Lessons Learned In The Tourism Industry
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9 Invaluable Lessons I've Learned Working In The Tourism Industry

To be a tourist is fun, but to work in the tourism industry is even better.

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9 Invaluable Lessons I've Learned Working In The Tourism Industry
Celine Schell

In 2016 the travel and tourism industry contributed $7.6 trillion to the GDP.

Many don't realize it, but tourism plays a huge role in our every day lives. 292 million jobs are generated by the tourism industry and I am one of them. Ever since I was 14 years old I have worked within the tourism industry and provide valuable experiences for all of those customers. The tourism industry is something I've grown to love, and there are numerous lessons I've learned working in this industry.

1. You have to be adaptable.

Working with tourists comes with many barriers, including language. There are customers I've helped that have very strong accents or barely speak English. It can be difficult to communicate, but you just have to find unique ways for each person. You truly have to learn to be adaptable to each situation.

2. You have to be knowledgeable.

Tourists will ALWAYS ask you for directions, will ask you about the area, and in my case the Amish. Living in Lancaster County all of my life I just kind of learned the area through familiarization. I never took the time to learn road names or even about the Amish. I've learned that you truly need to be a tourist in your hometown for a few days in order to be knowledgeable and assist visitors.

3. You have to be honest.

Customers that are tourists are the best because they are on vacation so their stress/anger levels are at a minimum. I've learned that you don't want to ever give them a bad experience, especially if you are aiming for customer retention. There are many times where I am asked questions that I simply don't know. I'm always honest with the customer and either tell them I don't know or go find another co-worker who may know. Customers will take honesty much better than a lie or disregarding them.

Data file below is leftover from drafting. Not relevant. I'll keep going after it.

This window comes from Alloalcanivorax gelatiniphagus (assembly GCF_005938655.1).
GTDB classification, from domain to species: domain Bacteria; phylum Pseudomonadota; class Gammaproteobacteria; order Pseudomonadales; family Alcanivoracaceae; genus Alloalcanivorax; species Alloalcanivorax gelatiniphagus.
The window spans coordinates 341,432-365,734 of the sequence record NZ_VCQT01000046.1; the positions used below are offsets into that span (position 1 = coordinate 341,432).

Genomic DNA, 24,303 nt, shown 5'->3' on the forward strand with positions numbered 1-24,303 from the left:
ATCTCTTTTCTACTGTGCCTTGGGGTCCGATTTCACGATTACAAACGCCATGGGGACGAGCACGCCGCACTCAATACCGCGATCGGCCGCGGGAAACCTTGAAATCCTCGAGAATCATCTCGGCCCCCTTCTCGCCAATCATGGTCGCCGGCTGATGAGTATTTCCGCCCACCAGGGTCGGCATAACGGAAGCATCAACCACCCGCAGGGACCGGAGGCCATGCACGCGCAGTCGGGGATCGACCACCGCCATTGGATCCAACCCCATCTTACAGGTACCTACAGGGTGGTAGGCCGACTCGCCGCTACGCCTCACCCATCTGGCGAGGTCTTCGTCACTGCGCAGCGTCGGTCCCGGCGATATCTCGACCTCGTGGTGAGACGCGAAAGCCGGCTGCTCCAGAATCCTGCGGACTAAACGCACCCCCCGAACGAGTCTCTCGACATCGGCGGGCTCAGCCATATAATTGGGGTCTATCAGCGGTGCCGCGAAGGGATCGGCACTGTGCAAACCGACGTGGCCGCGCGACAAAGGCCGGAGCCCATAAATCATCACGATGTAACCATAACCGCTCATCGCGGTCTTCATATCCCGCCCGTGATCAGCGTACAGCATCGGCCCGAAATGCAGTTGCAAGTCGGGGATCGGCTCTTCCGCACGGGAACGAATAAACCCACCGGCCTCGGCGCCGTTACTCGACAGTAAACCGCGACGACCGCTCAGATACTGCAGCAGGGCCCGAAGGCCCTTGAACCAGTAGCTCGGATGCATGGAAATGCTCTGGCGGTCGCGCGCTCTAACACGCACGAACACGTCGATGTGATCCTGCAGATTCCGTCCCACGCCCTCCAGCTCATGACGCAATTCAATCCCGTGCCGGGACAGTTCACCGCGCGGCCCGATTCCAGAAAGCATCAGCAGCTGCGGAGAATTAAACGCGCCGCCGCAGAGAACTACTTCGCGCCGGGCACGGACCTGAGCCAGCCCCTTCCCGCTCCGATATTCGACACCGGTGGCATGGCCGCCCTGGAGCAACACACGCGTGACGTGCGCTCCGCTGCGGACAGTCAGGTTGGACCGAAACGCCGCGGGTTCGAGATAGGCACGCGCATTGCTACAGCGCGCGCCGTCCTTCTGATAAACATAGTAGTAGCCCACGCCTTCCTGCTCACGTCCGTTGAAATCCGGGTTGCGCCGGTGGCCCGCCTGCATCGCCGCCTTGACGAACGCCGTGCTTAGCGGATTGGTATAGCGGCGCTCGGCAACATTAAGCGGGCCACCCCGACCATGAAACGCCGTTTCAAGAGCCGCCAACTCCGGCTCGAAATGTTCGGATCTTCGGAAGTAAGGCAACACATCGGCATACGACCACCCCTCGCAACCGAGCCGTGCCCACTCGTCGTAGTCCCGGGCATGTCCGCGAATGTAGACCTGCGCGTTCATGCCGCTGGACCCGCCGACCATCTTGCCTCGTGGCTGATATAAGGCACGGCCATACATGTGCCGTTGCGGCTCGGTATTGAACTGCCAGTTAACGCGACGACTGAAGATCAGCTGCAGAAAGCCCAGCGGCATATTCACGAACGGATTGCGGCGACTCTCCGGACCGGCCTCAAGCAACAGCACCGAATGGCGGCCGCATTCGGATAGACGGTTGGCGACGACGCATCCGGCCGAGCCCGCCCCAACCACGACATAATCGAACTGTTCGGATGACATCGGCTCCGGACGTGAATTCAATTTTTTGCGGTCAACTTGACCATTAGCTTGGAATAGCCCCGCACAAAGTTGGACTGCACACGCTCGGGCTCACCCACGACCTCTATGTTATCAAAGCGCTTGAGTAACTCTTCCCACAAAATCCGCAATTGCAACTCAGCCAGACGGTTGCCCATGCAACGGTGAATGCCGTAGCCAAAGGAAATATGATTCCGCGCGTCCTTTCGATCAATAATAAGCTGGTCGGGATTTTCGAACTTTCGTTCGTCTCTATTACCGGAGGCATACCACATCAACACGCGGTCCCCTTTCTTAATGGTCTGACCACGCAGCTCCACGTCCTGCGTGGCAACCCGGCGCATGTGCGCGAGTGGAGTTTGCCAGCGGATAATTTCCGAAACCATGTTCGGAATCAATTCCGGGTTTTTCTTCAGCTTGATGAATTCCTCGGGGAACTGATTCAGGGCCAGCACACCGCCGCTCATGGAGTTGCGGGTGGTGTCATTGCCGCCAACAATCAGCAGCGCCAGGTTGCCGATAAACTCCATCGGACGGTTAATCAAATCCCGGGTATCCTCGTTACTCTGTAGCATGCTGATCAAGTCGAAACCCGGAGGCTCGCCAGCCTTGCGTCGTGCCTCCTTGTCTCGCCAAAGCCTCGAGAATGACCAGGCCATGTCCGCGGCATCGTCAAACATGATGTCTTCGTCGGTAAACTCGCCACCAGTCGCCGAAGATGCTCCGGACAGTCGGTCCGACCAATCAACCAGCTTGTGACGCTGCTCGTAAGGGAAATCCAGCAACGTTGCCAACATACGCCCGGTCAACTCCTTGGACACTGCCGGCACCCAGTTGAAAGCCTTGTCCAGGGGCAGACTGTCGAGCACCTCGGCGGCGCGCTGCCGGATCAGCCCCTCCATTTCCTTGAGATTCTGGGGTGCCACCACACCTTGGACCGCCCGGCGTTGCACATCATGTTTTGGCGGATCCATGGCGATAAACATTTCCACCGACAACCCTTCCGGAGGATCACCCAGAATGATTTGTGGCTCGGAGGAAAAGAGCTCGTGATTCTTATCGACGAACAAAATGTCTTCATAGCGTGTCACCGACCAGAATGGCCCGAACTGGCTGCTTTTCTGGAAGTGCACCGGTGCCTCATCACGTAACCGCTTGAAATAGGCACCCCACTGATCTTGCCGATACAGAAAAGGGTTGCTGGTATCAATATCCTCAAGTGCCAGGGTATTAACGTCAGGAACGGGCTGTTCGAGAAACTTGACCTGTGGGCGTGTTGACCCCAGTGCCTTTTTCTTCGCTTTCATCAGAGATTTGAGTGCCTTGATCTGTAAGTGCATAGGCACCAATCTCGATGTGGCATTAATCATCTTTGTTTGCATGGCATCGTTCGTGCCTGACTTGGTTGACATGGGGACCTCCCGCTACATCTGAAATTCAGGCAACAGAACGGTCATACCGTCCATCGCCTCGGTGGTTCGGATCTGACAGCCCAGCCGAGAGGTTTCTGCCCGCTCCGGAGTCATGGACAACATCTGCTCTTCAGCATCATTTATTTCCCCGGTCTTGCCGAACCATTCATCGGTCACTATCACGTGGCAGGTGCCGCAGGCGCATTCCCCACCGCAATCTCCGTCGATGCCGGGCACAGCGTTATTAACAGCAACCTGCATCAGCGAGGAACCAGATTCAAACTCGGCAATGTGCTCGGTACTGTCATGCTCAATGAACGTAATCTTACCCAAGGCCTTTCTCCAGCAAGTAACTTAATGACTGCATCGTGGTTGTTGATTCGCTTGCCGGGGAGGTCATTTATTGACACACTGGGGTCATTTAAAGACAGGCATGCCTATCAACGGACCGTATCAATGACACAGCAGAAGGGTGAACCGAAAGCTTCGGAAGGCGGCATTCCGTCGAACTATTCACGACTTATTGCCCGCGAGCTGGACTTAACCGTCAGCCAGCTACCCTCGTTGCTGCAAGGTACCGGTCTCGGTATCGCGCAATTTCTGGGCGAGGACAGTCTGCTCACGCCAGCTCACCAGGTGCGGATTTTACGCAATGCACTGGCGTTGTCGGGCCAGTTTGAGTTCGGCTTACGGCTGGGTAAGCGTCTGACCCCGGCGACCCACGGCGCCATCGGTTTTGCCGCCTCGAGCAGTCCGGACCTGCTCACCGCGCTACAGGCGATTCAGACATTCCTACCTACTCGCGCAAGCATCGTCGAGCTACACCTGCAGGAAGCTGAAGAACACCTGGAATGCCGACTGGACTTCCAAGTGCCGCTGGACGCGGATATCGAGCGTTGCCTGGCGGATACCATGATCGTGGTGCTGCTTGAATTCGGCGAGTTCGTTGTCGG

4. You have to learn about events.

Not only do you need to have a solid understanding of the area and attractions, but you should be proactive and research events that are happening in the area. Customers love when you can suggest different events to attend while they are in town. There are attractions/restaurants that customers may visit every time they come, but going to different events is what makes each visit unique.

5. You have to be personable.

Although everyone has their own personalities, you truly need to be personable or at least learn how to be. Customers LOVE to talk to the locals. I cannot explain how appreciative tourists are when you engage in conversation. At the end of the day, the interactions they've had with others on their trip is what makes it memorable.

6. You have to be quick on your feet.

Where I work, we get a lot of bus groups. I'm talking like anywhere from 200 to 1,000+ people just from bus groups in a day. As much as you would like to be prepared, that doesn't always happen. Just the other day we had a bus group of 100 arrive an hour and a half earlier than expected. There were only two of us cashiers in the gift shop, but we stepped up our game and pushed people through checkout as quickly and efficiently as possible. This industry teaches you that you truly do need to be quick to respond. Again, you want to make the best experience possible for your customers.

7. You learn about all sorts of trends/fads.

Working in a gift shop of a tourist hot spot you will definitely learn all about trends and fads. You'll also realize that there are universal ones, and then market segmented ones. For example, last year everyone was interested in fidget spinners. Then there was also a select group of people who were interested in techie toms. It shows that you need to know your different markets and the different trends or fads.

8. You learn about different cultures.

Obviously you have numerous people visiting from all over the world. This means you will have people of all races, backgrounds, ethnicity, and religion. There are many different, and also very similar, reasons groups visit a place. They want to get to know the lifestyle and culture of a place, but you too, get to learn. Through conversation and observation you learn about different cultures. Not only do customers enjoy talking you about your lifestyle, but the love sharing their's too.

9. You learn to make connections.

I briefly mentioned this earlier, but visitors just love when you engage in conversation. They also love when you can make a connection to them. It makes their experience so much better when they have memorable visits, and forming connections is what makes those experiences better. For example, I wear my university's shirts to work many times. People then ask me about my school, major, etc. and by talking to them about it and asking where they went, it makes the conversation better and can form those connections. I can't tell you how many times customers get excited when I say I'm an accounting major and they say they are a CPA.

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This article has not been reviewed by Odyssey HQ and solely reflects the ideas and opinions of the creator.
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